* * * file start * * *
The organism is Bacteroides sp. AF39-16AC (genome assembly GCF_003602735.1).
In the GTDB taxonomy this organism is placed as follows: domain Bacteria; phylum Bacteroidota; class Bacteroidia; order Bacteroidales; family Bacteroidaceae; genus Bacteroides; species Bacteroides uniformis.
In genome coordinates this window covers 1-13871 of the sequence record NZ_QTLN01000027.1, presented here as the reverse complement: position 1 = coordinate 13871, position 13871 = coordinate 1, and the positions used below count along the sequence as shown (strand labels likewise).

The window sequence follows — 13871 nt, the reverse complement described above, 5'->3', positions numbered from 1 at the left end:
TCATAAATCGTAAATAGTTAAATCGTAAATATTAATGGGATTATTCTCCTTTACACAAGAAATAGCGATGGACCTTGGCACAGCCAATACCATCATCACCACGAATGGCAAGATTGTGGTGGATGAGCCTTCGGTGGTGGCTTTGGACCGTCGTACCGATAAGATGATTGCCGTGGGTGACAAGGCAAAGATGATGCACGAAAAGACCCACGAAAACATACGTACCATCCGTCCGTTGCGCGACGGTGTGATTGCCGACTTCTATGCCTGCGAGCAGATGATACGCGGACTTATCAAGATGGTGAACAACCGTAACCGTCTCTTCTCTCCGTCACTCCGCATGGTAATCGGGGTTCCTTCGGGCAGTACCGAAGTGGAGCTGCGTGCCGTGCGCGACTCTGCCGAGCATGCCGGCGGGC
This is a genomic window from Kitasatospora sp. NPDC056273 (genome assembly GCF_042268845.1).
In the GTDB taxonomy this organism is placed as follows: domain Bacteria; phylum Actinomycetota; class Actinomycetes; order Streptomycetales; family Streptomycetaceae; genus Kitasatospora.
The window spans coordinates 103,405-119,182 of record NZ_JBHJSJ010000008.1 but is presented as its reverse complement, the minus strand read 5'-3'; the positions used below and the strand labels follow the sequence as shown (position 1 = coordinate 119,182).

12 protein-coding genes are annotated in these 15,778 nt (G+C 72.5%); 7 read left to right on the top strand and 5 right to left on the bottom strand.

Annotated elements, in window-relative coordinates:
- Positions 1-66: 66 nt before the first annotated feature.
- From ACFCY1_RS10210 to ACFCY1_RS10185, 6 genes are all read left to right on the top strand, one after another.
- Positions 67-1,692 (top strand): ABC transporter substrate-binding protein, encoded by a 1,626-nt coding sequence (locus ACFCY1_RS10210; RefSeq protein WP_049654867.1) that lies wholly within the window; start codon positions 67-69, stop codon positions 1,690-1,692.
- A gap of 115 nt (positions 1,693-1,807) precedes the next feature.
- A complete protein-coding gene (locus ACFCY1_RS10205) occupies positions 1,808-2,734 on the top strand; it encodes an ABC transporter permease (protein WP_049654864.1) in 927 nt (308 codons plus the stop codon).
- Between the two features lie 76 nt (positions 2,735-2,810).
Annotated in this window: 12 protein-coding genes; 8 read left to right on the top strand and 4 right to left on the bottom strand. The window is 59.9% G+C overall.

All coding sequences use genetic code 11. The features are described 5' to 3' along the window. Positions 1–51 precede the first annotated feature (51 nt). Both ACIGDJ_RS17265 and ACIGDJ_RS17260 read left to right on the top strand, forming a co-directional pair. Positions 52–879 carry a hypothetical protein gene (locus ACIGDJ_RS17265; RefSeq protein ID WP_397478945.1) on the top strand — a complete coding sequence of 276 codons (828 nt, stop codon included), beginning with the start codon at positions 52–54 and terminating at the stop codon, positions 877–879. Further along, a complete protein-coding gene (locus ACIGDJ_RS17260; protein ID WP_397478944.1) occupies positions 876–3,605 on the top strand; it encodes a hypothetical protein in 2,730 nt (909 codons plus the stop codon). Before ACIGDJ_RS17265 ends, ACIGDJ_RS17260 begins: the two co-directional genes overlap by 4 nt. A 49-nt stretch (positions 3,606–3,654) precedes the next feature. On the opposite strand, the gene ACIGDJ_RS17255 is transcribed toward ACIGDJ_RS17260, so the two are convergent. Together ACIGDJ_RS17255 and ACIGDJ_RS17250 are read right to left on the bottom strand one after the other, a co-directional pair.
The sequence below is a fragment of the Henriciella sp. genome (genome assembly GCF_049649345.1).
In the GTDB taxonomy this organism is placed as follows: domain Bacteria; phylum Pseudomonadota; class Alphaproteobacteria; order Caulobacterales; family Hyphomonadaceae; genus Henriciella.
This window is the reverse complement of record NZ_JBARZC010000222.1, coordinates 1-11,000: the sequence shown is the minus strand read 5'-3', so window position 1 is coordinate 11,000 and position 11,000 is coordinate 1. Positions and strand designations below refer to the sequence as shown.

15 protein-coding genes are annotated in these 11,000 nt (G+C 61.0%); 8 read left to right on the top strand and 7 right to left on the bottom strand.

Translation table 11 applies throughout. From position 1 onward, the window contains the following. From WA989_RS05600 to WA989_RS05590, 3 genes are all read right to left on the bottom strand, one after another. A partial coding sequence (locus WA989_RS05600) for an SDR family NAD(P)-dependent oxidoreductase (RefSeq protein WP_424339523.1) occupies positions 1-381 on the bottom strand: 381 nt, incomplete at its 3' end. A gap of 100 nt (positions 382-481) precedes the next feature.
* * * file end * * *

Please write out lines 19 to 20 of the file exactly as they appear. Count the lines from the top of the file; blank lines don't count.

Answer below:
The sequence below is a fragment of the Henriciella sp. genome (genome assembly GCF_049649345.1).
In the GTDB taxonomy this organism is placed as follows: domain Bacteria; phylum Pseudomonadota; class Alphaproteobacteria; order Caulobacterales; family Hyphomonadaceae; genus Henriciella.